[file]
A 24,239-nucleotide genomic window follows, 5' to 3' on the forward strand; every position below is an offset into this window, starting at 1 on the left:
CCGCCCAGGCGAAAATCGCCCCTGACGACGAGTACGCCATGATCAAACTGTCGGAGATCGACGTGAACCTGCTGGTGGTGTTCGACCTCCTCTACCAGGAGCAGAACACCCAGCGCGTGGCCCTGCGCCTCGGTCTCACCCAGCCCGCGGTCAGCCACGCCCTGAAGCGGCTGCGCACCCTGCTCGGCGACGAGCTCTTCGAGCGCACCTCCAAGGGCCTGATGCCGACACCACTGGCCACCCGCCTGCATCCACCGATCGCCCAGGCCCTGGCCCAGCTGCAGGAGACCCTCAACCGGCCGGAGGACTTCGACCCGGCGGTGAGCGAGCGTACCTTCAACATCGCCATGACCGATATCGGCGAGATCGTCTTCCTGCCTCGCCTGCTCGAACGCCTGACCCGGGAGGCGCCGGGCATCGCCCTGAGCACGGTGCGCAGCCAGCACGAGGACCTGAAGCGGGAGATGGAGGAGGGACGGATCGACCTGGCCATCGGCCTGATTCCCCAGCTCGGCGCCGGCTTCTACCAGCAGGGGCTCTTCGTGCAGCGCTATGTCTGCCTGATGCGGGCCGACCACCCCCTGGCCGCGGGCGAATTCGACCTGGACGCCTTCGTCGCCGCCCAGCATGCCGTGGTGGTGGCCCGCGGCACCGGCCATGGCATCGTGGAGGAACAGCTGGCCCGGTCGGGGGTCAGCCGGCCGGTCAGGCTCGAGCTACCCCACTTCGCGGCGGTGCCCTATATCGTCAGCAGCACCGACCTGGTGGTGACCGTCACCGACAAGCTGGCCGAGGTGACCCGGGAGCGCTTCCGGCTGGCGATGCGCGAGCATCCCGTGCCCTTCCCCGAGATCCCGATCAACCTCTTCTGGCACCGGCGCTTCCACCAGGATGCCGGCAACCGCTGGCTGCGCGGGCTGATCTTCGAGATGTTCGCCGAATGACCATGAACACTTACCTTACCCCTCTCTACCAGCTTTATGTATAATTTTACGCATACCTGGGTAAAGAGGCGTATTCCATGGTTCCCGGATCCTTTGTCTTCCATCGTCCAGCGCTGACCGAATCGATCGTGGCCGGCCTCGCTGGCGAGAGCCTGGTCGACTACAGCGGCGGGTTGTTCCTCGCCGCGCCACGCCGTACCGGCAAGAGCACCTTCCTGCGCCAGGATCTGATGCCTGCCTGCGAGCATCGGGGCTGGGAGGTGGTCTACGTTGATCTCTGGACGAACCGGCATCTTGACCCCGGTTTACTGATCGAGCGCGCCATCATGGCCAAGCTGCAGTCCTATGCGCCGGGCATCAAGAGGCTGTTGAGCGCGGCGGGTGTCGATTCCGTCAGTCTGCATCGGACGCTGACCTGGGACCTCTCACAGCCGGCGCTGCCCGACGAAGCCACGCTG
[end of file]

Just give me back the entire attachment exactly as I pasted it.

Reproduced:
A 24,239-nucleotide genomic window follows, 5' to 3' on the forward strand; every position below is an offset into this window, starting at 1 on the left:
CCGCCCAGGCGAAAATCGCCCCTGACGACGAGTACGCCATGATCAAACTGTCGGAGATCGACGTGAACCTGCTGGTGGTGTTCGACCTCCTCTACCAGGAGCAGAACACCCAGCGCGTGGCCCTGCGCCTCGGTCTCACCCAGCCCGCGGTCAGCCACGCCCTGAAGCGGCTGCGCACCCTGCTCGGCGACGAGCTCTTCGAGCGCACCTCCAAGGGCCTGATGCCGACACCACTGGCCACCCGCCTGCATCCACCGATCGCCCAGGCCCTGGCCCAGCTGCAGGAGACCCTCAACCGGCCGGAGGACTTCGACCCGGCGGTGAGCGAGCGTACCTTCAACATCGCCATGACCGATATCGGCGAGATCGTCTTCCTGCCTCGCCTGCTCGAACGCCTGACCCGGGAGGCGCCGGGCATCGCCCTGAGCACGGTGCGCAGCCAGCACGAGGACCTGAAGCGGGAGATGGAGGAGGGACGGATCGACCTGGCCATCGGCCTGATTCCCCAGCTCGGCGCCGGCTTCTACCAGCAGGGGCTCTTCGTGCAGCGCTATGTCTGCCTGATGCGGGCCGACCACCCCCTGGCCGCGGGCGAATTCGACCTGGACGCCTTCGTCGCCGCCCAGCATGCCGTGGTGGTGGCCCGCGGCACCGGCCATGGCATCGTGGAGGAACAGCTGGCCCGGTCGGGGGTCAGCCGGCCGGTCAGGCTCGAGCTACCCCACTTCGCGGCGGTGCCCTATATCGTCAGCAGCACCGACCTGGTGGTGACCGTCACCGACAAGCTGGCCGAGGTGACCCGGGAGCGCTTCCGGCTGGCGATGCGCGAGCATCCCGTGCCCTTCCCCGAGATCCCGATCAACCTCTTCTGGCACCGGCGCTTCCACCAGGATGCCGGCAACCGCTGGCTGCGCGGGCTGATCTTCGAGATGTTCGCCGAATGACCATGAACACTTACCTTACCCCTCTCTACCAGCTTTATGTATAATTTTACGCATACCTGGGTAAAGAGGCGTATTCCATGGTTCCCGGATCCTTTGTCTTCCATCGTCCAGCGCTGACCGAATCGATCGTGGCCGGCCTCGCTGGCGAGAGCCTGGTCGACTACAGCGGCGGGTTGTTCCTCGCCGCGCCACGCCGTACCGGCAAGAGCACCTTCCTGCGCCAGGATCTGATGCCTGCCTGCGAGCATCGGGGCTGGGAGGTGGTCTACGTTGATCTCTGGACGAACCGGCATCTTGACCCCGGTTTACTGATCGAGCGCGCCATCATGGCCAAGCTGCAGTCCTATGCGCCGGGCATCAAGAGGCTGTTGAGCGCGGCGGGTGTCGATTCCGTCAGTCTGCATCGGACGCTGACCTGGGACCTCTCACAGCCGGCGCTGCCCGACGAAGCCACGCTG